Digging Holes

By December 28, 2019 January 6th, 2020 Uncategorized
DIGGING HOLES

By: Zach Columbia B.S. NASM. FPT

 

There are two types of exercisers out there. There is the exerciser who focuses on developing proper movement and becoming more efficient at performing each movement, and there is the exerciser that might as well be digging holes. What do I mean by digging holes? Well keep reading.

The Pulse Team recently recorded a podcast episode where we discussed the importance of proper form and technique in the gym. Sure, performing a movement properly prevents injury, but it also impacts your results. How? Efficiency! Being able to move more weight doesn’t just mean that you’re getting stronger, it also means that your body is becoming more efficient at performing that movement.

You see, the body is designed to move.

It will move with compensation if you let it, but a good training program requires proper movement, which teaches the body how to move without compensating. Compensating actually takes a lot more effort. Although, this wouldn’t seem like the case if you’ve been doing a movement incorrectly for a long time and then force your muscles to move and engage in the right pattern. At first it will seem much, much harder, but eventually you’ll become much, much stronger and more efficient.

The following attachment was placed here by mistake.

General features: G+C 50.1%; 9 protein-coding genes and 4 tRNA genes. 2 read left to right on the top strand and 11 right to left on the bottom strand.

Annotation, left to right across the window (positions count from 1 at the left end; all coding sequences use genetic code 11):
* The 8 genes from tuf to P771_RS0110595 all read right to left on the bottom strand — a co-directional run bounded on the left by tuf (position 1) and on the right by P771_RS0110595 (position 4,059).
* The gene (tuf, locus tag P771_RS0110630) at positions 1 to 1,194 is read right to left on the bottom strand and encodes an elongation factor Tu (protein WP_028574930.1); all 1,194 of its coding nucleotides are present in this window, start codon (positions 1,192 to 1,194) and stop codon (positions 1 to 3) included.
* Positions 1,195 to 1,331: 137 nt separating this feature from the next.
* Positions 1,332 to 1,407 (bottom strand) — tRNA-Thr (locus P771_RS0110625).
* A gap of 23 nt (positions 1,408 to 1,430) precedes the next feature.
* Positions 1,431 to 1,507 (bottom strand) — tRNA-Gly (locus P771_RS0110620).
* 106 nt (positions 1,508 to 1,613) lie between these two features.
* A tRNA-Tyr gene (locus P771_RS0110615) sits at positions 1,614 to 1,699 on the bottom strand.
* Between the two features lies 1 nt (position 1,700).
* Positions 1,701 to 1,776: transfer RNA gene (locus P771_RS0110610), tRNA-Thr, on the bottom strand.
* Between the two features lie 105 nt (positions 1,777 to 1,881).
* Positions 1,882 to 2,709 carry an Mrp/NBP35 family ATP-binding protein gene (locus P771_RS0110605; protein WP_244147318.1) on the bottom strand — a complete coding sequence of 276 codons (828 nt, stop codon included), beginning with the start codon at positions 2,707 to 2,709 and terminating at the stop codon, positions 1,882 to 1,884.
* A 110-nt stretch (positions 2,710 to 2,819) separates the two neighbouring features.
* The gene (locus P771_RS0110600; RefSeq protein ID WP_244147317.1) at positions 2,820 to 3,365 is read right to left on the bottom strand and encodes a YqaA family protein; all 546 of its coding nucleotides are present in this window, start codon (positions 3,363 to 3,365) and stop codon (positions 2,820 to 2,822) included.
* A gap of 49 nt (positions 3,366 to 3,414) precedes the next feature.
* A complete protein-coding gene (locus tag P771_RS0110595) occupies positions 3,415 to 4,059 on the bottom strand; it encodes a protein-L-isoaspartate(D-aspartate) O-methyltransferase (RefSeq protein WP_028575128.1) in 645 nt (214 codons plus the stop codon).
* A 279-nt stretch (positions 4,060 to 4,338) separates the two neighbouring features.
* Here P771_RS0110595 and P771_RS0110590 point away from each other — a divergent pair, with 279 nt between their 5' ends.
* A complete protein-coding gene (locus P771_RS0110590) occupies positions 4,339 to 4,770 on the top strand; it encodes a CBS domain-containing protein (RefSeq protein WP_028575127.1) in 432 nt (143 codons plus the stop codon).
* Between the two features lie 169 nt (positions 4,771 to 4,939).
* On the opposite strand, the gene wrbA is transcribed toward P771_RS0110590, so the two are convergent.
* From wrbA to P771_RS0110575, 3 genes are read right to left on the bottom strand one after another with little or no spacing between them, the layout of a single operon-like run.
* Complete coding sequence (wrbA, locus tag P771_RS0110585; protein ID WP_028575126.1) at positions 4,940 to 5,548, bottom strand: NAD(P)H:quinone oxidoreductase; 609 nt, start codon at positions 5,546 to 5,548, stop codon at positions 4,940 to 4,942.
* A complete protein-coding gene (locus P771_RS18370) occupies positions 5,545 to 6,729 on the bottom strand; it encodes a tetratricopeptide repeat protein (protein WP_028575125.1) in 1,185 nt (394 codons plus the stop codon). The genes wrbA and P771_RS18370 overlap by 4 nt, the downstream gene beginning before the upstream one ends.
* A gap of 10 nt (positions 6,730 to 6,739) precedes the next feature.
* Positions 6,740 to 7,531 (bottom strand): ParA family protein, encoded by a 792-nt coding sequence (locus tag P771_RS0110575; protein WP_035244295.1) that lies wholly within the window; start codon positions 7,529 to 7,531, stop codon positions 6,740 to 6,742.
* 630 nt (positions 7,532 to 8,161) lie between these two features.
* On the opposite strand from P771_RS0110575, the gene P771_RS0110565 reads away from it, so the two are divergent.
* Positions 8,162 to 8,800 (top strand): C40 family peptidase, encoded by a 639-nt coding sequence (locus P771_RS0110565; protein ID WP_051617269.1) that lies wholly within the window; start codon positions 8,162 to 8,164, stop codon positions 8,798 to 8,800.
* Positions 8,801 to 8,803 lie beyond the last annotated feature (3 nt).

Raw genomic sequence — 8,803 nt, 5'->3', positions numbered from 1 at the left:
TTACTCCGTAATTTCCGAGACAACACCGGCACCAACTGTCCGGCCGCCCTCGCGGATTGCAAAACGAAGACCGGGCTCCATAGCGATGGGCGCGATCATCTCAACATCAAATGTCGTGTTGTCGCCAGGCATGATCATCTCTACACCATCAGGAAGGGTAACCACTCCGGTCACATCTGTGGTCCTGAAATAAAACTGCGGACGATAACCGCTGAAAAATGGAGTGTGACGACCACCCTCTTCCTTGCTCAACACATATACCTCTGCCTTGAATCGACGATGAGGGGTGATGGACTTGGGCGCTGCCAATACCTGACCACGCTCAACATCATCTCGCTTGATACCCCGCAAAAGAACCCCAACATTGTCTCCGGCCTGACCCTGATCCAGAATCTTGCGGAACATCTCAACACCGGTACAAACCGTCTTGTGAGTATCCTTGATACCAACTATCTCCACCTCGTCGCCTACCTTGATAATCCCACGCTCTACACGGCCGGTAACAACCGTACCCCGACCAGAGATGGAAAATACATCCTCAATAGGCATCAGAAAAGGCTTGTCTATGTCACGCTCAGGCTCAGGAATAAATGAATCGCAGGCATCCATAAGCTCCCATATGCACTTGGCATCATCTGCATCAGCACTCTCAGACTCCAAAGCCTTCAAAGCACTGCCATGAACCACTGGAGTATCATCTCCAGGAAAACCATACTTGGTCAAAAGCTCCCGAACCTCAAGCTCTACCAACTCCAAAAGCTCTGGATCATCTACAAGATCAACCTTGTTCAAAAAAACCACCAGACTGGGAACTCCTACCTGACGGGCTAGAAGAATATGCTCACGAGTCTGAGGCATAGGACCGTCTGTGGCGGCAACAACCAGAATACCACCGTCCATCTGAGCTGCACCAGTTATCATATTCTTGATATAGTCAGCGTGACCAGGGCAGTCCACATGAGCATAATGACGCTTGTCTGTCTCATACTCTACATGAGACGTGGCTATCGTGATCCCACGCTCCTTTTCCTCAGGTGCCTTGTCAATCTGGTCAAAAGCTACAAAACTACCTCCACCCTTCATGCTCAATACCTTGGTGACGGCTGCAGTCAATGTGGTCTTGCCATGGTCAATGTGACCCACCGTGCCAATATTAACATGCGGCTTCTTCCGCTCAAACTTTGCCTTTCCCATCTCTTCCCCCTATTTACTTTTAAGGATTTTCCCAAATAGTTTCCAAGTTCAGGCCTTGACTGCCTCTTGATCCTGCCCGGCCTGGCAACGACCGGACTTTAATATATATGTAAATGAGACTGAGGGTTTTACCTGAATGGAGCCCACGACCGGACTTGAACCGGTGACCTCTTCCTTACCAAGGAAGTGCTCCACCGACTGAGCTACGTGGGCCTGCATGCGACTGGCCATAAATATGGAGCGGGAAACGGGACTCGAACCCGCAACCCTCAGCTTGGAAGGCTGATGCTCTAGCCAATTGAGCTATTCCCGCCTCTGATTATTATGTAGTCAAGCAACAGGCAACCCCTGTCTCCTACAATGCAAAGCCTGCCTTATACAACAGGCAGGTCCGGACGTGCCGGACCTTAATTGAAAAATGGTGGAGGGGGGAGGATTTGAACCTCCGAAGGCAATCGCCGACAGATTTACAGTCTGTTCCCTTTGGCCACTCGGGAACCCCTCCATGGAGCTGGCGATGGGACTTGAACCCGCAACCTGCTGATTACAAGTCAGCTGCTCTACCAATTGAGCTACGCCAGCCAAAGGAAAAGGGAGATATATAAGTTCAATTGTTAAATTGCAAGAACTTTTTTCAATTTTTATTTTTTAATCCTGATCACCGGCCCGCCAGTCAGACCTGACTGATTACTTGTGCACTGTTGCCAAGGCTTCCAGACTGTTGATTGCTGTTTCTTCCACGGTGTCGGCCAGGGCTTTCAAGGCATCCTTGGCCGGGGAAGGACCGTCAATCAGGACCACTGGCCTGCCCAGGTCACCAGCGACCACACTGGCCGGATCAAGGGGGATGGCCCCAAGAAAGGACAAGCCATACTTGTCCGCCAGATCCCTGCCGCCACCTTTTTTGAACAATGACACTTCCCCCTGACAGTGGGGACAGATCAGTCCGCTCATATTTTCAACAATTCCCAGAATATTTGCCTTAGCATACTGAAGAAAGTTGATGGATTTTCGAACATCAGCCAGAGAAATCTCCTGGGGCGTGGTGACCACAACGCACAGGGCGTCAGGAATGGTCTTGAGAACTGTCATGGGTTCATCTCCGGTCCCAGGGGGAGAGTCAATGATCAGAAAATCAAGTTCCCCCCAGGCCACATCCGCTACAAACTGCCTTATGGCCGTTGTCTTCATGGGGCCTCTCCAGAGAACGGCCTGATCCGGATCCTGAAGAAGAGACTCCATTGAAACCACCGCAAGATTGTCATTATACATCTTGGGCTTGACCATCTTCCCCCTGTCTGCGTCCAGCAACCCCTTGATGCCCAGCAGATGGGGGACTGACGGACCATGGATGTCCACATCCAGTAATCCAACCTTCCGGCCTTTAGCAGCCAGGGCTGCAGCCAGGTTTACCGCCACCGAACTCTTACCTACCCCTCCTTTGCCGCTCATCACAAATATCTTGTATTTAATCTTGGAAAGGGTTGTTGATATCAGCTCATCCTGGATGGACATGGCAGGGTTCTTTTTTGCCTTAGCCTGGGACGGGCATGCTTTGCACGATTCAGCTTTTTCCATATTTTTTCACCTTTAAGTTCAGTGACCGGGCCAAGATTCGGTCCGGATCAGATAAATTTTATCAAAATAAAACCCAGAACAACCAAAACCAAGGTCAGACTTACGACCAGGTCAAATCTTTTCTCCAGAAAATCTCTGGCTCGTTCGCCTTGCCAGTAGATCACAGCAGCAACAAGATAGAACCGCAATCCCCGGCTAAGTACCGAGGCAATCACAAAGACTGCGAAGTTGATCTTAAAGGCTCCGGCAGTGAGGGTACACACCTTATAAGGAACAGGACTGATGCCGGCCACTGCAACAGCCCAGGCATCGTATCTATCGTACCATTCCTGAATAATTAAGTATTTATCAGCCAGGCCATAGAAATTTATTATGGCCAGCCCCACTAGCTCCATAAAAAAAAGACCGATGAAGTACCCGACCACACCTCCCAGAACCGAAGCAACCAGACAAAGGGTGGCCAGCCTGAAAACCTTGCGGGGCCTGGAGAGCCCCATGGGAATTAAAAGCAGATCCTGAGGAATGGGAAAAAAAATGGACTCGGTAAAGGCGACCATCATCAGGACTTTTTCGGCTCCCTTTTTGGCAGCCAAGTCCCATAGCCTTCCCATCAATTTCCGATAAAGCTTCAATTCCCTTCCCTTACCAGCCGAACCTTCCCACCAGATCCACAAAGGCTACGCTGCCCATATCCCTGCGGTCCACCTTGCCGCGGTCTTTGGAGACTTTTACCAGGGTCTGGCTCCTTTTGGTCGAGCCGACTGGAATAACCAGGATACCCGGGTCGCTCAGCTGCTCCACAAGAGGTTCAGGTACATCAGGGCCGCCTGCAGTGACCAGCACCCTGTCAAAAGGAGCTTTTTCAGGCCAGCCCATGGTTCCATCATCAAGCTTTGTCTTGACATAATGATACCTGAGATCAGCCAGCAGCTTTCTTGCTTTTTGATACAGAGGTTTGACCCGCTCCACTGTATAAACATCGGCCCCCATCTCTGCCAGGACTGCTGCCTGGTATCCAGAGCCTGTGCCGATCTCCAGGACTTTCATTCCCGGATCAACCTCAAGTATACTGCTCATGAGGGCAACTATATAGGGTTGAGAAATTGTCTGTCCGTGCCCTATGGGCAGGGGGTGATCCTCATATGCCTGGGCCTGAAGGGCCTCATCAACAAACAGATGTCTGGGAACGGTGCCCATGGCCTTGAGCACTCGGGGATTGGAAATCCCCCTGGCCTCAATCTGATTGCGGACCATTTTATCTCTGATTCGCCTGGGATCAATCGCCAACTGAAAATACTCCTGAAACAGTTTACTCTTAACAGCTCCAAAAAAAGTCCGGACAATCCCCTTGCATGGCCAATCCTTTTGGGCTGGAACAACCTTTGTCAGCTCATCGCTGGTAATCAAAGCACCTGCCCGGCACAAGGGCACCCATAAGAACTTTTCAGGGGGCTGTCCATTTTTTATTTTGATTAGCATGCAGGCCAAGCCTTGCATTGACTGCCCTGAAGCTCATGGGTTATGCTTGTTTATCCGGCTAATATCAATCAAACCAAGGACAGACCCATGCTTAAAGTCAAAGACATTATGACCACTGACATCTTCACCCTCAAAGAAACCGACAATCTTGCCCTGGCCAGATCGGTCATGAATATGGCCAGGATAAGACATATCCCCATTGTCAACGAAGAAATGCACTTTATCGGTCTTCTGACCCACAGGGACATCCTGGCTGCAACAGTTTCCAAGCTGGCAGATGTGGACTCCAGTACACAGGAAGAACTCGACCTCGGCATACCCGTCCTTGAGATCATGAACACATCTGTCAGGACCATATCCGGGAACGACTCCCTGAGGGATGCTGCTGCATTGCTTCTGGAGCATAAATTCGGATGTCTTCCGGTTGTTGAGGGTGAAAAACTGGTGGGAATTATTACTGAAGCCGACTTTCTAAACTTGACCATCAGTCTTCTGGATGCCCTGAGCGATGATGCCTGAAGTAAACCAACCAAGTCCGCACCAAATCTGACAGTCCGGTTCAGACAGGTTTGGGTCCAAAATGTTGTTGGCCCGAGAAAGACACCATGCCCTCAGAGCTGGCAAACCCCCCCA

As an example, think of a professional golfer’s swing vs. an amateur swing.

The pro’s swing seems so effortless, smooth, and they drive the ball so much further. The amateur’s swing looks strained, tight, and the result is not nearly as good. Why? Efficiency! The pro’s form is near perfect and his movement pattern has been reinforced by repetition.

Getting good results in the gym parallels the pro golfer. Proper movement creates efficiency, efficiency allows the lifter to move more weight, more weight creates more adaptation, that adaptation is more muscle and decreased fat.

Now back to digging holes.

If you’ve ever dug a hole, you know it’s a workout in and of itself. It also requires very little skill and technique to master. If all you care about is putting in work, you might as well go dig a hole. You’re going to lose weight, you’re going to gain muscle, and you’re going to get really good at digging. Unfortunately, you’re not going to be good at much else and will develop overuse injury.

A quality training program focuses proper movement that translates over to day to day life. That is why we focus on form and use a functional training model. Otherwise, you might as well just go out in the backyard and start digging.

Do you need help with your form? Try us out for 14-Days today here!

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